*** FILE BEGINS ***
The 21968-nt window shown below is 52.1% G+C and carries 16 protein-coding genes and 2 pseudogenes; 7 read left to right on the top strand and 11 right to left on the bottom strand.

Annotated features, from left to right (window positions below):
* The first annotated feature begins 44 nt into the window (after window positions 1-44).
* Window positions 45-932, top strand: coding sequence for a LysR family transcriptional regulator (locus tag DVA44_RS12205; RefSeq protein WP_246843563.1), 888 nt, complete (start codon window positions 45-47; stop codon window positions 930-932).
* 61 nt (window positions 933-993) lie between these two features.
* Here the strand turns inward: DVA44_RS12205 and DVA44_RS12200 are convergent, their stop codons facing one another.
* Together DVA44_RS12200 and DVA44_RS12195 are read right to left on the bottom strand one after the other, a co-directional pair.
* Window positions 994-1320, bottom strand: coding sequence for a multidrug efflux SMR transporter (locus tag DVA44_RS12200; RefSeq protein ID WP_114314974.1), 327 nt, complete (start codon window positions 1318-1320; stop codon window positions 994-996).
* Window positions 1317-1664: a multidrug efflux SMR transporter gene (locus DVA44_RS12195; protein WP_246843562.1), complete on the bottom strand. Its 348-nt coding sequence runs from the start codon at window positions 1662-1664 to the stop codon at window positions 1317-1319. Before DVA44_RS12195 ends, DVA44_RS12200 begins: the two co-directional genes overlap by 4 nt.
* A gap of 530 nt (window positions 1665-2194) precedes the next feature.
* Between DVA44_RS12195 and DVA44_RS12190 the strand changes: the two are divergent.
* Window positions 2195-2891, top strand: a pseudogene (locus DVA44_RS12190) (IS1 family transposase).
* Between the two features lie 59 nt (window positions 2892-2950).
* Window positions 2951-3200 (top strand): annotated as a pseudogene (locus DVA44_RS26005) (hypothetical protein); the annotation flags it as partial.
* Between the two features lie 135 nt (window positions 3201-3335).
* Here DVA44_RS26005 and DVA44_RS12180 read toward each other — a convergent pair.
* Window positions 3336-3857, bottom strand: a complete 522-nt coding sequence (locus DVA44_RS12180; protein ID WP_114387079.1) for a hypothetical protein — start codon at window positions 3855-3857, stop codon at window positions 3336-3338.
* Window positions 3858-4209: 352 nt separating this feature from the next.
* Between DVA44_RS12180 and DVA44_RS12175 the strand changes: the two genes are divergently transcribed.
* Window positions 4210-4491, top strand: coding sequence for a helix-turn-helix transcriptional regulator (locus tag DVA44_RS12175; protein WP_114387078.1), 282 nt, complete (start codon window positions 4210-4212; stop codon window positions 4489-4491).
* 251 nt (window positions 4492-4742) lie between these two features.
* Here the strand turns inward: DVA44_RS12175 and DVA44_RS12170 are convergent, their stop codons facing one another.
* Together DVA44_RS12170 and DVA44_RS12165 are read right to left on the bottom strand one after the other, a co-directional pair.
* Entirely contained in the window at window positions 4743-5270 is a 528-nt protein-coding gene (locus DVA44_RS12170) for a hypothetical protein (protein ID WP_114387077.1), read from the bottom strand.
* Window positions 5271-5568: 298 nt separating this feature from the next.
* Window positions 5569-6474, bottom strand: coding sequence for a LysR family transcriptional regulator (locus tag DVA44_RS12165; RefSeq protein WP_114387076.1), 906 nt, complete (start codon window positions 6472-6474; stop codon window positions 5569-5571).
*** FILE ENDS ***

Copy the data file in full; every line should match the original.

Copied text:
The 21968-nt window shown below is 52.1% G+C and carries 16 protein-coding genes and 2 pseudogenes; 7 read left to right on the top strand and 11 right to left on the bottom strand.

Annotated features, from left to right (window positions below):
* The first annotated feature begins 44 nt into the window (after window positions 1-44).
* Window positions 45-932, top strand: coding sequence for a LysR family transcriptional regulator (locus tag DVA44_RS12205; RefSeq protein WP_246843563.1), 888 nt, complete (start codon window positions 45-47; stop codon window positions 930-932).
* 61 nt (window positions 933-993) lie between these two features.
* Here the strand turns inward: DVA44_RS12205 and DVA44_RS12200 are convergent, their stop codons facing one another.
* Together DVA44_RS12200 and DVA44_RS12195 are read right to left on the bottom strand one after the other, a co-directional pair.
* Window positions 994-1320, bottom strand: coding sequence for a multidrug efflux SMR transporter (locus tag DVA44_RS12200; RefSeq protein ID WP_114314974.1), 327 nt, complete (start codon window positions 1318-1320; stop codon window positions 994-996).
* Window positions 1317-1664: a multidrug efflux SMR transporter gene (locus DVA44_RS12195; protein WP_246843562.1), complete on the bottom strand. Its 348-nt coding sequence runs from the start codon at window positions 1662-1664 to the stop codon at window positions 1317-1319. Before DVA44_RS12195 ends, DVA44_RS12200 begins: the two co-directional genes overlap by 4 nt.
* A gap of 530 nt (window positions 1665-2194) precedes the next feature.
* Between DVA44_RS12195 and DVA44_RS12190 the strand changes: the two are divergent.
* Window positions 2195-2891, top strand: a pseudogene (locus DVA44_RS12190) (IS1 family transposase).
* Between the two features lie 59 nt (window positions 2892-2950).
* Window positions 2951-3200 (top strand): annotated as a pseudogene (locus DVA44_RS26005) (hypothetical protein); the annotation flags it as partial.
* Between the two features lie 135 nt (window positions 3201-3335).
* Here DVA44_RS26005 and DVA44_RS12180 read toward each other — a convergent pair.
* Window positions 3336-3857, bottom strand: a complete 522-nt coding sequence (locus DVA44_RS12180; protein ID WP_114387079.1) for a hypothetical protein — start codon at window positions 3855-3857, stop codon at window positions 3336-3338.
* Window positions 3858-4209: 352 nt separating this feature from the next.
* Between DVA44_RS12180 and DVA44_RS12175 the strand changes: the two genes are divergently transcribed.
* Window positions 4210-4491, top strand: coding sequence for a helix-turn-helix transcriptional regulator (locus tag DVA44_RS12175; protein WP_114387078.1), 282 nt, complete (start codon window positions 4210-4212; stop codon window positions 4489-4491).
* 251 nt (window positions 4492-4742) lie between these two features.
* Here the strand turns inward: DVA44_RS12175 and DVA44_RS12170 are convergent, their stop codons facing one another.
* Together DVA44_RS12170 and DVA44_RS12165 are read right to left on the bottom strand one after the other, a co-directional pair.
* Entirely contained in the window at window positions 4743-5270 is a 528-nt protein-coding gene (locus DVA44_RS12170) for a hypothetical protein (protein ID WP_114387077.1), read from the bottom strand.
* Window positions 5271-5568: 298 nt separating this feature from the next.
* Window positions 5569-6474, bottom strand: coding sequence for a LysR family transcriptional regulator (locus tag DVA44_RS12165; RefSeq protein WP_114387076.1), 906 nt, complete (start codon window positions 6472-6474; stop codon window positions 5569-5571).